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Drowsy driving

By Jeff Terrill

Fort Wayne Reader

2017-11-18


Have you ever nodded off while driving? Well, you arenít alone. Weíve all witnessed lousy driving, right? What about drowsy driving? According to the National Sleep Foundation, 60% of U.S. adult drivers have driven while feeling drowsy.

Traffic laws and enforcement are intended to keep our roads safe. Drowsy driving, however, can be more difficult to legislate and enforce. We all know that a very tired driver is not going to drive as well as an alert driver.

The National Sleep Foundation likens exhausted drivers to drunk drivers. A driver who is awake for a full 24-hour period is just as dangerous as a driver with a blood alcohol level of .10 (.08 or above is illegal).

New Jersey was the first state to pass a drowsy driving law. A person can be charged with vehicular homicide in that state if the driver hasnít slept in 24 hours and someone dies as a result of the driving.

Meet Christie. Christie is sitting in the middle row of her parentsí minivan on the long drive home from her grandparents. Her brother and her mom are sleeping. Christie watches her dad drive. She notices that his head is dropping occasionally. She canít see his eyes but she wonders if heís falling asleep. Christie asks her dad if heís okay. He tells her that heís tired and plans to stop to get some coffee.

Moments later, Christie feels loud vibrations and can tell that the minivan is sliding out of control. The minivan tumbles over and she hears scraping and glass shattering. Airbags surround her and she canít see. Christieís dad gets her and her brother out of the van. A woman in a pick-up truck is parked along the highway. She says sheís a nurse. Christie wants to know where her mother is. No one is telling her.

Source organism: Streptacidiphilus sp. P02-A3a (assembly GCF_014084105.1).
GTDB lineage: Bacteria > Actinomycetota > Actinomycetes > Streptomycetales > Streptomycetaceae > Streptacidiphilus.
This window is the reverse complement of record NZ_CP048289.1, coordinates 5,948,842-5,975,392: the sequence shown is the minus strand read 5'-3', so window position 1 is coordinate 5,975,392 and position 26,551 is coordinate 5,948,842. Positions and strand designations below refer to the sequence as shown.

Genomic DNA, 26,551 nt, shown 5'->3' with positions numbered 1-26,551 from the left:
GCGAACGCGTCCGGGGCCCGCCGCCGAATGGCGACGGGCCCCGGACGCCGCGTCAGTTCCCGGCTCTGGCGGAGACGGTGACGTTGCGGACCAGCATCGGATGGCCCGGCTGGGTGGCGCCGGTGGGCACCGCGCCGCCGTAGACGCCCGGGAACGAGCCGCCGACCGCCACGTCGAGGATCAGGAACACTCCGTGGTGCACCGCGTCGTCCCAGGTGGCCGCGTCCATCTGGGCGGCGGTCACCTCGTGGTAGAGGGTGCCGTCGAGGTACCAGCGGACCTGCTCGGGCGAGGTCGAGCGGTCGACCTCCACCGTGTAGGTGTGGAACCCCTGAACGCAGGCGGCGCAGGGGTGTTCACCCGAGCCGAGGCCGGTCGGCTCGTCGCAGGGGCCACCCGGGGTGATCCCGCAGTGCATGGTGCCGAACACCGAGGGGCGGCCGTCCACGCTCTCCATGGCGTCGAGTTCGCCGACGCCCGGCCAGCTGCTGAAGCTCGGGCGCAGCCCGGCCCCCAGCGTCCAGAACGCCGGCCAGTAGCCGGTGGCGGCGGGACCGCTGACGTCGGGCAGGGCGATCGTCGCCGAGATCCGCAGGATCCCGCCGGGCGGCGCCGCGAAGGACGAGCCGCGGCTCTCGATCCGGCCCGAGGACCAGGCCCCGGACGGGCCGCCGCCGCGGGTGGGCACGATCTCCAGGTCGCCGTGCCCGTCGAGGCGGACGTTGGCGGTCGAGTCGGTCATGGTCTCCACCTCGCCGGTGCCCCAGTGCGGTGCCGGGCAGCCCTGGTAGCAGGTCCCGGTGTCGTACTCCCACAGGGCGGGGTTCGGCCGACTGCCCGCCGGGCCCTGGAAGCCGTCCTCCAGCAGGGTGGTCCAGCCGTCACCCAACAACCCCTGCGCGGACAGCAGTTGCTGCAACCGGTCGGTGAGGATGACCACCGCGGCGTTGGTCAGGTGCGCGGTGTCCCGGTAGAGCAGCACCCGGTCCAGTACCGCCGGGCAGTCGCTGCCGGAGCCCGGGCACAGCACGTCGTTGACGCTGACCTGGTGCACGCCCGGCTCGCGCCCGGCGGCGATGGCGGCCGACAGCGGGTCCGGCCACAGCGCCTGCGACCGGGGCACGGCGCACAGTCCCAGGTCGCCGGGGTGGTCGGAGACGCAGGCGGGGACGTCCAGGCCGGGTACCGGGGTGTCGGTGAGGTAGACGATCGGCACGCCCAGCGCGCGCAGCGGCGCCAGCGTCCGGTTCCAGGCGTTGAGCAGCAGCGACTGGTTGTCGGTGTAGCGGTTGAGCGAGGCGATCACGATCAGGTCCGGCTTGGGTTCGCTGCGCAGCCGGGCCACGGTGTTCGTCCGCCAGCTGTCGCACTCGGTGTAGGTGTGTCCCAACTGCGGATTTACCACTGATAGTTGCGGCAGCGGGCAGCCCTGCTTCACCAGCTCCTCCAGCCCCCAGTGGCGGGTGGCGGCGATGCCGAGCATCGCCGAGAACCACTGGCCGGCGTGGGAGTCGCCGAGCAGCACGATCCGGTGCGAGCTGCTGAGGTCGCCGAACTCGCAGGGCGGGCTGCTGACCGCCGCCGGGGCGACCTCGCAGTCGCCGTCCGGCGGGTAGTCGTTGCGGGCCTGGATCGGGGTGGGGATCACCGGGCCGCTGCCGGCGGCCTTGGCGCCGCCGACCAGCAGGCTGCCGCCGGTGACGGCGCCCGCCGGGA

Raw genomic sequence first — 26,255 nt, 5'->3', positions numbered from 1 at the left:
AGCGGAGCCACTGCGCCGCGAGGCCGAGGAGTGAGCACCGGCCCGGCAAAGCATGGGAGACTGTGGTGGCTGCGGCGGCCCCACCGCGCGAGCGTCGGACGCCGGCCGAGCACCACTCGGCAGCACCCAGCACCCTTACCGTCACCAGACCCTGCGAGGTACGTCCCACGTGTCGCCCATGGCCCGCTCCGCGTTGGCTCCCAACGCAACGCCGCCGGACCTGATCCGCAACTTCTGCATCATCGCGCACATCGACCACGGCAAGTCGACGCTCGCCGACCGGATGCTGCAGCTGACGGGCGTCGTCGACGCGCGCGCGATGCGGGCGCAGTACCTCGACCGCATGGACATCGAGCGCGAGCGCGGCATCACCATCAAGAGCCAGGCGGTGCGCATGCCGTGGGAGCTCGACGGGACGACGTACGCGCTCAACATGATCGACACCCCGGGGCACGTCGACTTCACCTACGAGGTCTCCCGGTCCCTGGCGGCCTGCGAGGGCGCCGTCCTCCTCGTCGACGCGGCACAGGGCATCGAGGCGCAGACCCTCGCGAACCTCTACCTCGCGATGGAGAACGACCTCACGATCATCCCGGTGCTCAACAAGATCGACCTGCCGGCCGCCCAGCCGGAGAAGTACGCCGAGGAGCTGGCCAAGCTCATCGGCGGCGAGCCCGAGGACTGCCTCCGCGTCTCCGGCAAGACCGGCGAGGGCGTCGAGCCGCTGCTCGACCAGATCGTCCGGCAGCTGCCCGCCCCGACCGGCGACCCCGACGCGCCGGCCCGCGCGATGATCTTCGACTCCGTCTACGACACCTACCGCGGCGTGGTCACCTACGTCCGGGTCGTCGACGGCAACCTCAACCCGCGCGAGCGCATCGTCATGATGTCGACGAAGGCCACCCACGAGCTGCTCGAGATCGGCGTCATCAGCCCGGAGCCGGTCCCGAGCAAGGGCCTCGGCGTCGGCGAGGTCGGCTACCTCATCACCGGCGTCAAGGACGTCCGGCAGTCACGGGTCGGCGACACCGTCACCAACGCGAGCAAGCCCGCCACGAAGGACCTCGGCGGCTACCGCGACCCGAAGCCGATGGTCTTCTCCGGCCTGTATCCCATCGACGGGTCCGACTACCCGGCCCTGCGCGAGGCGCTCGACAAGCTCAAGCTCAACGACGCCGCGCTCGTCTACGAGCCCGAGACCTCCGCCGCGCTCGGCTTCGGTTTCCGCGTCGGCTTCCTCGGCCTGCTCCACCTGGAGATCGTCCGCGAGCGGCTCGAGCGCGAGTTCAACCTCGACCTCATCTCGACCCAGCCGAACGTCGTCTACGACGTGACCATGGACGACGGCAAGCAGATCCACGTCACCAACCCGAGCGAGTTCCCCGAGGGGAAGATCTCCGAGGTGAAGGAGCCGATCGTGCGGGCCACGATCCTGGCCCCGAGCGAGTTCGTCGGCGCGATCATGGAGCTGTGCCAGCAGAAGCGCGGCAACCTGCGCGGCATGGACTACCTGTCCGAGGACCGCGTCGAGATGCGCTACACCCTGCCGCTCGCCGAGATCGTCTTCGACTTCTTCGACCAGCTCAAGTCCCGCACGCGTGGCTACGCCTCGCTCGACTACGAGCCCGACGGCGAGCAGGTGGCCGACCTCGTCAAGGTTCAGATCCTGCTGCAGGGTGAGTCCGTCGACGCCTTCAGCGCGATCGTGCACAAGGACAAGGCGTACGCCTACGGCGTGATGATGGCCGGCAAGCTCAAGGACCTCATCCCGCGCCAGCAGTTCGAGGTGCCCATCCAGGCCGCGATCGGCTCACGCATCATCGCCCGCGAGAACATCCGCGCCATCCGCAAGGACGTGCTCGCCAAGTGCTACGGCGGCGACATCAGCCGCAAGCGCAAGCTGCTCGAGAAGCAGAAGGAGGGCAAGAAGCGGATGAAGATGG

Several police officers arrive and they are focused on the front passenger seat of the minivan. Christie watches the officers. A fire truck arrives. An ambulance shows up too. A female officer takes Christie to her squad car and gets her a blanket. Christieís brother is taken to the ambulance. Something is wrong with his leg. Christie mentions to the officer that she saw her dad fall asleep a few moments before the accident.

Christie doesnít know it yet, but her mom will not survive the crash. Christieís dad admits to the officers that he must have fallen asleep. Christieís dad will be charged with several felonies including two counts of neglect of a dependent.The court will order Christieís dad to not have contact with Christie or her brother.

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Jeff Terrill is a partner/shareholder with the law firm of Arnold Terrill Anzini, P.C. Mr. Terrill represents clients accused of crimes throughout northeast Indiana. You can contact Mr. Terrill with any questions or comments at his office at 260.420.7777 or via email at jterrill@fortwaynedefense.com. Learn more about his firm at www.fortwaynedefense.com. This article expressed opinions and observations of the author, is not intended as legal advice and does not create an attorney-client relationship between the author and the reader. Please consult a qualified attorney with any legal questions or issues you might have. Thank you.

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